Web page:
Two of the people synonymous with the start of the internet are Marc Andreessen and Jim Clark, the co-founders of Netscape.
Clark, who also founded Silicon Graphics, went on to start other web businesses, most notably Healtheon, and a new venture targeting the digital photo market, called Shutterfly.com.
Now Andreessen is back in the public spotlight. The 28-year-old who helped build Mosaic, the world's first commercial internet browser, has made public the ideas behind his second internet startup, Loudcloud.
Prior to starting Loudcloud, Andreessen held the job of chief technology officer at AOL, which he took up when AOL bought Netscape Communications for $10bn early in 1999. Many of Andreessen's former colleagues have joined the startup - all four founders are from Netscape/AOL - which opened its doors for business on 9/9/99.
According to Scott Dunlap, vice president of product management at Loudcloud: "We chose that date because we thought the whole thing will either collapse or succeed. It's been a wild ride for the last few months."
Layers of support for ecommerce
Now that the dust has settled on the Loudcloud launch, the company described how it is building an infrastructure to support ecommerce on business-to-business websites. Loudcloud has called its offering Smart Cloud Services, a set of services powered by software built internally.
Loudcloud has a pool of talent from Excite, Infoseek and Netcenter. Andreessen brought in former Netscape server vice president Ben Horowitz as CEO. His co-founders, Tim Howes and In Sik Rhee, were AOL ecommerce specialists. The vice president of operations is 23-year-old Jonathan Heileger, who developed web-host architecture and ran a $100m venture fund for Global Crossing.
Essentially, Andreessen & Company is providing a three-layer help suite that sits between a company's application and the data centre. The solution will be built for a hosted environment, where customers can realise rapid time to market. And the solution will be billed on a 'pay-as-you-go' monthly basis.
The top layer of Smart Cloud Services is a packaged solution that includes application servers, databases, web servers, mail servers, staging servers and load balancing features.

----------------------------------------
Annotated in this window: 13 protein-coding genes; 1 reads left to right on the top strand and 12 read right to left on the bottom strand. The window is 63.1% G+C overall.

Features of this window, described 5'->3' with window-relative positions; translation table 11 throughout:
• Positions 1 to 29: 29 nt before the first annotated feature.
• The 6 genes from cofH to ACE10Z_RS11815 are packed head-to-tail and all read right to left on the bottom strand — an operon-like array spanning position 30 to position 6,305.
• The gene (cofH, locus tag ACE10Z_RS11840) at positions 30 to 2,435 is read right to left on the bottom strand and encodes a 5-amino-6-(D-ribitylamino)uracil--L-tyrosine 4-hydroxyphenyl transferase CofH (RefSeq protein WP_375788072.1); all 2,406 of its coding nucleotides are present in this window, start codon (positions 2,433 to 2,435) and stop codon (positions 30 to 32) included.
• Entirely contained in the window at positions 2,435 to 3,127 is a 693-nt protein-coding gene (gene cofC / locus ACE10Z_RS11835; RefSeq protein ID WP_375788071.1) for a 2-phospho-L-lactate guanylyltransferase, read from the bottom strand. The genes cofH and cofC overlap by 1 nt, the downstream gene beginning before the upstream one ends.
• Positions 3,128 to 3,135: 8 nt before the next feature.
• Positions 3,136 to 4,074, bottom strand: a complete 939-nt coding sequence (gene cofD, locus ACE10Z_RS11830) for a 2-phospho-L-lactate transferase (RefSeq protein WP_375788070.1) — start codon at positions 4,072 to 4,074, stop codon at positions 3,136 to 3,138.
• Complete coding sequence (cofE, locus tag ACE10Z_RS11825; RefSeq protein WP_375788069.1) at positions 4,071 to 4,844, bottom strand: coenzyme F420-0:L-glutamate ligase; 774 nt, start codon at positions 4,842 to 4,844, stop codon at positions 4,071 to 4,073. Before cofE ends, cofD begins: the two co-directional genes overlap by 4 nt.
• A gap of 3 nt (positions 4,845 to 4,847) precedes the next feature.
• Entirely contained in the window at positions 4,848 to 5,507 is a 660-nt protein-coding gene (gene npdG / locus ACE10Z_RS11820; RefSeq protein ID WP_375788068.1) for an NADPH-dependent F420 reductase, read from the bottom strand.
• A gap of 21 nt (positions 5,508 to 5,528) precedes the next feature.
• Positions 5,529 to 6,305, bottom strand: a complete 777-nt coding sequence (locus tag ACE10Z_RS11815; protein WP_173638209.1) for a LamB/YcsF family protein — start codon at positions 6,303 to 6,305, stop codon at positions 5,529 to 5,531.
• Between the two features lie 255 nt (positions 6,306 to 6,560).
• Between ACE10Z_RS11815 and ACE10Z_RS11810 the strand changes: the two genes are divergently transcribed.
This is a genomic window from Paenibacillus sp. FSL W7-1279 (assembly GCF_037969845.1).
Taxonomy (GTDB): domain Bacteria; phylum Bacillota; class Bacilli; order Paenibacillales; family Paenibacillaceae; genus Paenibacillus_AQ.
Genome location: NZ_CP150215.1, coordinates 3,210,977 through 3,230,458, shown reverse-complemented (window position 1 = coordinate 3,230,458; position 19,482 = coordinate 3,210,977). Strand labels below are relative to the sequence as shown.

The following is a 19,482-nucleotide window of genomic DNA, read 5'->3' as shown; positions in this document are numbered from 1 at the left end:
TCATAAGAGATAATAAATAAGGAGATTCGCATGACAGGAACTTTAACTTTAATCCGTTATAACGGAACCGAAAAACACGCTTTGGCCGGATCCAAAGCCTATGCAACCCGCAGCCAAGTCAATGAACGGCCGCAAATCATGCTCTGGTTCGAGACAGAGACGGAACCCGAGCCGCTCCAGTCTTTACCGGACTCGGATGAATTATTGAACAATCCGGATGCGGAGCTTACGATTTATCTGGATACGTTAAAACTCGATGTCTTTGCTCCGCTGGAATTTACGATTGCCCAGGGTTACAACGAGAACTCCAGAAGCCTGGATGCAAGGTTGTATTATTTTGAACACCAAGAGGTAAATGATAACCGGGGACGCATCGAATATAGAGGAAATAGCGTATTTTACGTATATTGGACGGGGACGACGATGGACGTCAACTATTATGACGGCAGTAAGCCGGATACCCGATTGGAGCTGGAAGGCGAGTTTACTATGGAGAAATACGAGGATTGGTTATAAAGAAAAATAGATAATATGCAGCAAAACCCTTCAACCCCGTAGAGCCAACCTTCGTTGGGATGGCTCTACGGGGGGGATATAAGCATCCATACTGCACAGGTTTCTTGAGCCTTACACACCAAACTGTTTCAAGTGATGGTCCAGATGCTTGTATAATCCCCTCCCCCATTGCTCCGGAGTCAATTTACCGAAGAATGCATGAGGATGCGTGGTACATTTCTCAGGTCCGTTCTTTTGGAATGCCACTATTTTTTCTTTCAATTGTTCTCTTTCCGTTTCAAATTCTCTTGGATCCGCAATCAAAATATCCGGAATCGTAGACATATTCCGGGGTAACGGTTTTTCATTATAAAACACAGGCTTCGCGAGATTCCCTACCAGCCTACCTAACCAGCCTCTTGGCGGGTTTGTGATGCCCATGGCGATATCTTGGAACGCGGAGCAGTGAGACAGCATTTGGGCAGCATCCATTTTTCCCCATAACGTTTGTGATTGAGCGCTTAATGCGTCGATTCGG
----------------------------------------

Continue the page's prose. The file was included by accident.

The second layer, Opsware Technology, includes underlying automation technology like configuration, bandwidth provisioning and application scaling, monitoring and versioning. Opsware technology is automated software that runs in the background, making sure that Smart Cloud runs smoothly.
The third and final layer, dubbed the 'Operational Environment', includes supplying and running the hardware, which usually sits at an outsourced data centre.
Dunlap said most customers have signed up for the three, although there are two additional cloud services - the Mail Cloud for outbound mail services, and a Staging Cloud for a miniature copy of the entire production of the environment.
Connecting the Centres in Europe
Though the services are currently only available in the US, Dunlap says they expect to be operational in Europe by the end of the year. "We are working with companies to connect the Centres over there," he confirmed. He added that European growth trends are similar to those in the US in the never-ending flow of dotcoms that need to get to the market faster and which need reliability.
Loudcloud is a brand new company hosting a variety of different things that a company would otherwise do on their own, said Kazim Isfahani, an analyst at Giga Information Group. "The services seem to have the ASP bend to them, but basically everyone is an ASP these days." He also said the fact that Andreessen brings his name to the company is a very large catch. "You immediately have a positive view of the company in that sense."
Isfahani pointed out that the whole market is huge, and any services offered along those lines are bound to succeed in some way, as long as they're managed correctly. According to figures from Giga, the ASP market is expected to grow from $150m up to $2.7bn for this year and reach $30bn by 2000.
Internet firms reach for the Clouds
Seven internet businesses are already taking advantage of Loudcloud's ability to power their sites, including HomeGain.com, Wish.com, Acteva, DreamLot, SkillsVillage, CFOWeb and Catapulse. The company said price structures will vary by the requirements of each client.
In addition, the company has signed on such prominent software industry giants as Oracle and Microsoft, as well as hardware giants Sun Microsystems and Hewlett Packard.
Competition will come from rivals such as hybrid internet integrators/application service providers, which are also building infrastructure frameworks for hosting applications. USWeb/CKS, for example, recently announced a partnership with Microsoft to launch its iFrame app-hosting framework. Others, like Xuma and Breakaway Solutions, are also building app-hosting infrastructures for rapid deployment.
As far as expansion plans go, Loudcloud will open an office in New York or Boston within the next few weeks. The company has has amassed $68m in financing from Benchmark Capital and Morgan Stanley Dean Witter.
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